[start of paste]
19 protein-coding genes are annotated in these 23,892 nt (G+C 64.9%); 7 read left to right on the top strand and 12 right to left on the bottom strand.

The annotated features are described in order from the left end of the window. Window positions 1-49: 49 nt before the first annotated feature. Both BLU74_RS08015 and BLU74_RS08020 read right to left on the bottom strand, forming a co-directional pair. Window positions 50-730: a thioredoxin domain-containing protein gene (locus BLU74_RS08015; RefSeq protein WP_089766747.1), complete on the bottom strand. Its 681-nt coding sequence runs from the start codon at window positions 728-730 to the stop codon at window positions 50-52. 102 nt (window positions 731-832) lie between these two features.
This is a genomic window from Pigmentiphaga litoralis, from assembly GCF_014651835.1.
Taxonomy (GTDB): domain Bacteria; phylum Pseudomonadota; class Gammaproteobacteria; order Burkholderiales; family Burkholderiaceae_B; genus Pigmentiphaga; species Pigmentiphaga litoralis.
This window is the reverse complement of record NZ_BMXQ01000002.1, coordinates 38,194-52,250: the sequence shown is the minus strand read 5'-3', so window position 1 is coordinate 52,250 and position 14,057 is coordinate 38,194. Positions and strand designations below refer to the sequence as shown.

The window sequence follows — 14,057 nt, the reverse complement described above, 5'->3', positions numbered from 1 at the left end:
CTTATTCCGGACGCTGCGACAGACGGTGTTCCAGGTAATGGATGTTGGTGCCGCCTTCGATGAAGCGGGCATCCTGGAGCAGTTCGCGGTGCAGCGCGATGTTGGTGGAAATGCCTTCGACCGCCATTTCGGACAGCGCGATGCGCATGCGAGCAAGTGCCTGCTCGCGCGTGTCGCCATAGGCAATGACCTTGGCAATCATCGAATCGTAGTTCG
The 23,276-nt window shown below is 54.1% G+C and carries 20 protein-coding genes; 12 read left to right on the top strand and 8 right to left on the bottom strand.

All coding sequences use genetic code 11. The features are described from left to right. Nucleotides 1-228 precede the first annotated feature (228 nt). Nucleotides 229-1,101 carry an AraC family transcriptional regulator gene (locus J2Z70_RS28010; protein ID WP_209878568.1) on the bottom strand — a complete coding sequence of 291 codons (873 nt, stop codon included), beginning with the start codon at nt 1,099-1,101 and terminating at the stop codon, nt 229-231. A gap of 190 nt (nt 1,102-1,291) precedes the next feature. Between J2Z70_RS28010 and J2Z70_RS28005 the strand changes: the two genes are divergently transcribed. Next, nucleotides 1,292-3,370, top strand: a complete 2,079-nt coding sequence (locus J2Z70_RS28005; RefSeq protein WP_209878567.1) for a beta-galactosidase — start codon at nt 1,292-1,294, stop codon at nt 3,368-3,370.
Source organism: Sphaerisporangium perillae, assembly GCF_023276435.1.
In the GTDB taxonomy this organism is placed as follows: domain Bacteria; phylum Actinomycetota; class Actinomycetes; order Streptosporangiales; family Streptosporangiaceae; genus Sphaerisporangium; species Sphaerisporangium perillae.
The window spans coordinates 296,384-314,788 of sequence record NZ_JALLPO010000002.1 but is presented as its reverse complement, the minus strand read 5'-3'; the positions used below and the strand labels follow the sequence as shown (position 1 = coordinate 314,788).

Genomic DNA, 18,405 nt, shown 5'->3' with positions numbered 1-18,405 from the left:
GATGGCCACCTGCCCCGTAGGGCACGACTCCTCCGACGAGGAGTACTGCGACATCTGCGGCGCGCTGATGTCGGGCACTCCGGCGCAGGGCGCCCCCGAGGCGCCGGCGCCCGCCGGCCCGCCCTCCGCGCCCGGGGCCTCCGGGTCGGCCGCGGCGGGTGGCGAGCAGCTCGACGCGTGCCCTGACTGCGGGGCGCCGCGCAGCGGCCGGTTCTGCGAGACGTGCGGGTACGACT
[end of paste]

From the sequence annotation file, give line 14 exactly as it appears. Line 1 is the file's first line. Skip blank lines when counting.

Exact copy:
GATGGCCACCTGCCCCGTAGGGCACGACTCCTCCGACGAGGAGTACTGCGACATCTGCGGCGCGCTGATGTCGGGCACTCCGGCGCAGGGCGCCCCCGAGGCGCCGGCGCCCGCCGGCCCGCCCTCCGCGCCCGGGGCCTCCGGGTCGGCCGCGGCGGGTGGCGAGCAGCTCGACGCGTGCCCTGACTGCGGGGCGCCGCGCAGCGGCCGGTTCTGCGAGACGTGCGGGTACGACT